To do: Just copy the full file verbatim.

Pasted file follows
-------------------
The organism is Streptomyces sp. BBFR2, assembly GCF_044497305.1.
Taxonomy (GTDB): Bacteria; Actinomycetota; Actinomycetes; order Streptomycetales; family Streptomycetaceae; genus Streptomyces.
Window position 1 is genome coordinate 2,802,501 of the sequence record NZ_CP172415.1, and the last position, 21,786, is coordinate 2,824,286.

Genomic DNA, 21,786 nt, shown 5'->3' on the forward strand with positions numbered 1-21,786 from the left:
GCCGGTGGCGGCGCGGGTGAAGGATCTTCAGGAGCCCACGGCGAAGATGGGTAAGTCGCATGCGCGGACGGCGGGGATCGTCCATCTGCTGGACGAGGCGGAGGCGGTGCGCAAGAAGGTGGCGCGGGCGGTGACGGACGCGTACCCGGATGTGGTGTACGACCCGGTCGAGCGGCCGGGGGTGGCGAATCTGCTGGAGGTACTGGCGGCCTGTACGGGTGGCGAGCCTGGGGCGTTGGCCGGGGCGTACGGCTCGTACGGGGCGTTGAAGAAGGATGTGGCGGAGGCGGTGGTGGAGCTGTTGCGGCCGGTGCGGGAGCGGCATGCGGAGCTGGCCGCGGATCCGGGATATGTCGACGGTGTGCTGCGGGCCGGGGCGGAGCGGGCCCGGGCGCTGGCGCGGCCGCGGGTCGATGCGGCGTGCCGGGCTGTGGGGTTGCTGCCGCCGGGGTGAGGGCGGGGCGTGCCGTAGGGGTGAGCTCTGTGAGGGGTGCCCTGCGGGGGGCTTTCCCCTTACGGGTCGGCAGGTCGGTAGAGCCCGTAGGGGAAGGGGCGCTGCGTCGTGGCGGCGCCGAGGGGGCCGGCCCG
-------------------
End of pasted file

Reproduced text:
The organism is Streptomyces sp. BBFR2, assembly GCF_044497305.1.
Taxonomy (GTDB): Bacteria; Actinomycetota; Actinomycetes; order Streptomycetales; family Streptomycetaceae; genus Streptomyces.
Window position 1 is genome coordinate 2,802,501 of the sequence record NZ_CP172415.1, and the last position, 21,786, is coordinate 2,824,286.

Genomic DNA, 21,786 nt, shown 5'->3' on the forward strand with positions numbered 1-21,786 from the left:
GCCGGTGGCGGCGCGGGTGAAGGATCTTCAGGAGCCCACGGCGAAGATGGGTAAGTCGCATGCGCGGACGGCGGGGATCGTCCATCTGCTGGACGAGGCGGAGGCGGTGCGCAAGAAGGTGGCGCGGGCGGTGACGGACGCGTACCCGGATGTGGTGTACGACCCGGTCGAGCGGCCGGGGGTGGCGAATCTGCTGGAGGTACTGGCGGCCTGTACGGGTGGCGAGCCTGGGGCGTTGGCCGGGGCGTACGGCTCGTACGGGGCGTTGAAGAAGGATGTGGCGGAGGCGGTGGTGGAGCTGTTGCGGCCGGTGCGGGAGCGGCATGCGGAGCTGGCCGCGGATCCGGGATATGTCGACGGTGTGCTGCGGGCCGGGGCGGAGCGGGCCCGGGCGCTGGCGCGGCCGCGGGTCGATGCGGCGTGCCGGGCTGTGGGGTTGCTGCCGCCGGGGTGAGGGCGGGGCGTGCCGTAGGGGTGAGCTCTGTGAGGGGTGCCCTGCGGGGGGCTTTCCCCTTACGGGTCGGCAGGTCGGTAGAGCCCGTAGGGGAAGGGGCGCTGCGTCGTGGCGGCGCCGAGGGGGCCGGCCCG